Congress leader Kamal Nath's remark that Jyotiraditya Scindia 'can hit the streets if he wants to' rankled with the MLAs who were loyal to the latter and led to their exit from the party, some of them said on Wednesday.
Scindia, a former Union minister, and 22 MLAs who supported him quit the party earlier this month and joined the BJP, leading to collapse of the Nath-led government in Madhya Pradesh.
"The sidelining of our leader for the last 15 months and the (then) chief ministers statement "let him take to the streets then" was the trigger that resulted in never-before exodus by legislators including six cabinet ministers," said Tulsiram Silawat, one of the ministers who resigned.
It was believed that one of the demands of disgruntled Scindia was that Silawat, his loyalist, be made deputy chief minister.
Referring to it, Silawat said that "nobody in the history of Congress party had put all his might at stake for making a Dalit leader deputy CM, like Scindia did."
"What was wrong with it?" he asked.
"The Congress came back to power in Madhya Pradesh because Scindia was party's face. We had made lots of promises to people before assembly elections in 2018 and when our leader said if the promises were not fulfilled, then he will hit the roads, what was wrong with it," asked Dr Prabhram Chouhdary, another former minister.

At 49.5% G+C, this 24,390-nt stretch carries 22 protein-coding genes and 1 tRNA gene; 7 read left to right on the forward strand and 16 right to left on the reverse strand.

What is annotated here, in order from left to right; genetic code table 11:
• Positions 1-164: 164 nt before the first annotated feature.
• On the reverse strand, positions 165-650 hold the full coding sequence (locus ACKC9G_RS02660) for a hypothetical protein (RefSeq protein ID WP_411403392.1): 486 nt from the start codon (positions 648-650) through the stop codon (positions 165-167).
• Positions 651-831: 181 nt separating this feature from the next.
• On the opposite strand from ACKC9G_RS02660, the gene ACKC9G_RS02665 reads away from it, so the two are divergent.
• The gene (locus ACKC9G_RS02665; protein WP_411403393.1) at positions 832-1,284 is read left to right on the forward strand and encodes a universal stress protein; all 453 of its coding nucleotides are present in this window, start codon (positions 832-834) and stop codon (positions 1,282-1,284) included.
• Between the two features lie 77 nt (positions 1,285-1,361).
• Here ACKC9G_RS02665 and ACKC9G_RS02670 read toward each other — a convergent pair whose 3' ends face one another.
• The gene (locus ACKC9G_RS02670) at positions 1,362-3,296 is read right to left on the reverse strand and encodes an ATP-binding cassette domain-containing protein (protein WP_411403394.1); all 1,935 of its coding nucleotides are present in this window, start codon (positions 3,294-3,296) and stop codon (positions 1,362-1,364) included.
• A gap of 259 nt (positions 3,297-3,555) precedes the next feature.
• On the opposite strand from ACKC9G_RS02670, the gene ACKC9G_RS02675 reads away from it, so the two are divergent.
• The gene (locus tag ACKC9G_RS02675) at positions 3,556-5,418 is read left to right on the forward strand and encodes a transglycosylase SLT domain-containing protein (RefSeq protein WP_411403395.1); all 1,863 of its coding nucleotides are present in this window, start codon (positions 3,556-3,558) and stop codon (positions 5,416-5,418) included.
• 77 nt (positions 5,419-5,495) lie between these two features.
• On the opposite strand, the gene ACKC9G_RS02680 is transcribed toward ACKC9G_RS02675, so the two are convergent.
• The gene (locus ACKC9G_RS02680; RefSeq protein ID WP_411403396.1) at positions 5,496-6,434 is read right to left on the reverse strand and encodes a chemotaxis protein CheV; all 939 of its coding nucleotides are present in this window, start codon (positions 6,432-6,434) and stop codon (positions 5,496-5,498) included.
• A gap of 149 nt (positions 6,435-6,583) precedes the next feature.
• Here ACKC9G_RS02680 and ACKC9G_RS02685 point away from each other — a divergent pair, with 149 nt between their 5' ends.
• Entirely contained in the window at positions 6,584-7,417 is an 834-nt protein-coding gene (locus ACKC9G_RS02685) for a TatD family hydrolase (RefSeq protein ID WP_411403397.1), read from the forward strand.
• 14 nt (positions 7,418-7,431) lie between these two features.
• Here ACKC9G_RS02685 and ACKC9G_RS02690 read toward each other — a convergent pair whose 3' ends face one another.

"Instead of addressing the concerns of our leader, the then chief minister and other ministers humiliated him by telling media that he should hit the roads, if he wanted to," said another former minister, Mahendra Singh Sisodia.
To senior Congress leader Digvijay Singh calling Scindia and his supporters "betrayers," Sisodia said even Laxman Singh, Digivijay's brother, had once joined the BJP, but he was not dubbed as betrayer by his elder brother.
Former minister and Scindia supporter Govind Singh Rajput refuted allegations that the BJP paid them huge sums of money for switching loyalty.
"It is a totally baseless allegation and an attempt to malign our leader's image," he said.
When asked at what point they decided to part ways with the Congress, all of them said that Naths dismissive remark about Scindia was the turning point. "Now everyone can see who is on the street," they added.
"They label us traitors, but in reality it was they who remained silent and did not oppose anti-people decisions(of Nath government)," said another former minister, Pradyumna Singh Tomar.
"Not just the chief minister, but even officials were not listening to our problems...in this country people can't even think of quitting the post of sarpanch, but we resigned as cabinet ministers for the pride of our Maharaj (as Scindia is often referred to)," Rajput said.